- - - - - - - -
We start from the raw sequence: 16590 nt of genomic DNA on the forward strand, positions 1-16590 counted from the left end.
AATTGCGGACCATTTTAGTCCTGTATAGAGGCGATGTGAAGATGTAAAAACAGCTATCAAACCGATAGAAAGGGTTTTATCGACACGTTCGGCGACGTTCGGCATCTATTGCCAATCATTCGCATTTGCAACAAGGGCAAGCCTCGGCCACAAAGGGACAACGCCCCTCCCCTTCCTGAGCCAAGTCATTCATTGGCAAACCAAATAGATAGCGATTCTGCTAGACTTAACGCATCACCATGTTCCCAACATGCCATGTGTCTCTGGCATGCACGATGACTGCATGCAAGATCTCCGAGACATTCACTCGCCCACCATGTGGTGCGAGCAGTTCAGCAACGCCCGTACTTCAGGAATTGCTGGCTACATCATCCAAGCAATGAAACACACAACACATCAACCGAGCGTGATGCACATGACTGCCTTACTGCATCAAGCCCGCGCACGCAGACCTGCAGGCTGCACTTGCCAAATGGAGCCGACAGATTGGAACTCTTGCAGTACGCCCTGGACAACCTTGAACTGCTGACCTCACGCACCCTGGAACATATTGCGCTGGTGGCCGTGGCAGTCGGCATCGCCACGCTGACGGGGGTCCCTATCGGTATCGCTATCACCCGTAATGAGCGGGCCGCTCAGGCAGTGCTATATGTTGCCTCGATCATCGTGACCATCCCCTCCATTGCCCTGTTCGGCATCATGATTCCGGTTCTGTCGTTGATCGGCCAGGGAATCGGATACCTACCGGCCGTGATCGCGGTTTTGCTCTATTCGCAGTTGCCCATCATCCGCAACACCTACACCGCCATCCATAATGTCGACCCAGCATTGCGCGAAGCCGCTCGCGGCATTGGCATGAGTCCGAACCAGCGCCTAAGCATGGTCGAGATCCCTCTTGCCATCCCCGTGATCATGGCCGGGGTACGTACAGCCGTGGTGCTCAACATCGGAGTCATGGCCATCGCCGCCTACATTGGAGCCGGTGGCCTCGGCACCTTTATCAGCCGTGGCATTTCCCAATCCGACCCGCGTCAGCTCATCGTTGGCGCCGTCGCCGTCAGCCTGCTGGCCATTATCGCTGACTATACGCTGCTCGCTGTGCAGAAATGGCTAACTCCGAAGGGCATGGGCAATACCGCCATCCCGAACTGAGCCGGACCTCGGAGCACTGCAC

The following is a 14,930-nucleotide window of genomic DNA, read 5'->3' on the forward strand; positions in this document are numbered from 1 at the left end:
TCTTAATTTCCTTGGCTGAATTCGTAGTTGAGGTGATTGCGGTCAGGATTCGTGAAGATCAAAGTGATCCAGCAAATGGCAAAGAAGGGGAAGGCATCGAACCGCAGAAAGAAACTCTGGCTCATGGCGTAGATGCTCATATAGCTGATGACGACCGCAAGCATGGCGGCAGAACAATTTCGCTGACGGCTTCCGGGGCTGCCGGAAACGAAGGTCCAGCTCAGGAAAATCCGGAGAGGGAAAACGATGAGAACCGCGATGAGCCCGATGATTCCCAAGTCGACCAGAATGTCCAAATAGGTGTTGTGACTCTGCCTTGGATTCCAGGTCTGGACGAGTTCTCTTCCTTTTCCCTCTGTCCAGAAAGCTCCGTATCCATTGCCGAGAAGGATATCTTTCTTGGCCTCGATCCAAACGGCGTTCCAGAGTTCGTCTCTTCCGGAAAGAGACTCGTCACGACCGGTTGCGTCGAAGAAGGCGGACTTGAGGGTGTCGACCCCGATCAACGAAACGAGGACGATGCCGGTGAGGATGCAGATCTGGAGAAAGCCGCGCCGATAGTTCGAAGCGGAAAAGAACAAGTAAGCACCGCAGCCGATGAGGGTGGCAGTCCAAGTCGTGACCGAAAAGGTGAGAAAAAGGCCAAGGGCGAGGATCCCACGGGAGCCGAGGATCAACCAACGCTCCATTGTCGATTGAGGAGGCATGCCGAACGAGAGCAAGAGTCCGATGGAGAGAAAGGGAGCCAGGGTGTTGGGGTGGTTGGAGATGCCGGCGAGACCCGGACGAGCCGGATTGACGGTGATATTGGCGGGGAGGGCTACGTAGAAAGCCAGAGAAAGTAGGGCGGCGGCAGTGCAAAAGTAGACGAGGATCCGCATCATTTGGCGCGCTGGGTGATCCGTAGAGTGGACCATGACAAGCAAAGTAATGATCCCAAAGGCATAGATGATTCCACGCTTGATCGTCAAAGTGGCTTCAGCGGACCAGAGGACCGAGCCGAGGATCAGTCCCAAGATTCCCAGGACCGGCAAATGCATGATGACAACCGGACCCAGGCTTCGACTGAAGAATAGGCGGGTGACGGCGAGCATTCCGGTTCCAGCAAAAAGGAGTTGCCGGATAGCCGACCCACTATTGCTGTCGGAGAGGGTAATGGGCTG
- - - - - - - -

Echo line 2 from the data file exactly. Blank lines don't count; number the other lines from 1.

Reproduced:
AATTGCGGACCATTTTAGTCCTGTATAGAGGCGATGTGAAGATGTAAAAACAGCTATCAAACCGATAGAAAGGGTTTTATCGACACGTTCGGCGACGTTCGGCATCTATTGCCAATCATTCGCATTTGCAACAAGGGCAAGCCTCGGCCACAAAGGGACAACGCCCCTCCCCTTCCTGAGCCAAGTCATTCATTGGCAAACCAAATAGATAGCGATTCTGCTAGACTTAACGCATCACCATGTTCCCAACATGCCATGTGTCTCTGGCATGCACGATGACTGCATGCAAGATCTCCGAGACATTCACTCGCCCACCATGTGGTGCGAGCAGTTCAGCAACGCCCGTACTTCAGGAATTGCTGGCTACATCATCCAAGCAATGAAACACACAACACATCAACCGAGCGTGATGCACATGACTGCCTTACTGCATCAAGCCCGCGCACGCAGACCTGCAGGCTGCACTTGCCAAATGGAGCCGACAGATTGGAACTCTTGCAGTACGCCCTGGACAACCTTGAACTGCTGACCTCACGCACCCTGGAACATATTGCGCTGGTGGCCGTGGCAGTCGGCATCGCCACGCTGACGGGGGTCCCTATCGGTATCGCTATCACCCGTAATGAGCGGGCCGCTCAGGCAGTGCTATATGTTGCCTCGATCATCGTGACCATCCCCTCCATTGCCCTGTTCGGCATCATGATTCCGGTTCTGTCGTTGATCGGCCAGGGAATCGGATACCTACCGGCCGTGATCGCGGTTTTGCTCTATTCGCAGTTGCCCATCATCCGCAACACCTACACCGCCATCCATAATGTCGACCCAGCATTGCGCGAAGCCGCTCGCGGCATTGGCATGAGTCCGAACCAGCGCCTAAGCATGGTCGAGATCCCTCTTGCCATCCCCGTGATCATGGCCGGGGTACGTACAGCCGTGGTGCTCAACATCGGAGTCATGGCCATCGCCGCCTACATTGGAGCCGGTGGCCTCGGCACCTTTATCAGCCGTGGCATTTCCCAATCCGACCCGCGTCAGCTCATCGTTGGCGCCGTCGCCGTCAGCCTGCTGGCCATTATCGCTGACTATACGCTGCTCGCTGTGCAGAAATGGCTAACTCCGAAGGGCATGGGCAATACCGCCATCCCGAACTGAGCCGGACCTCGGAGCACTGCAC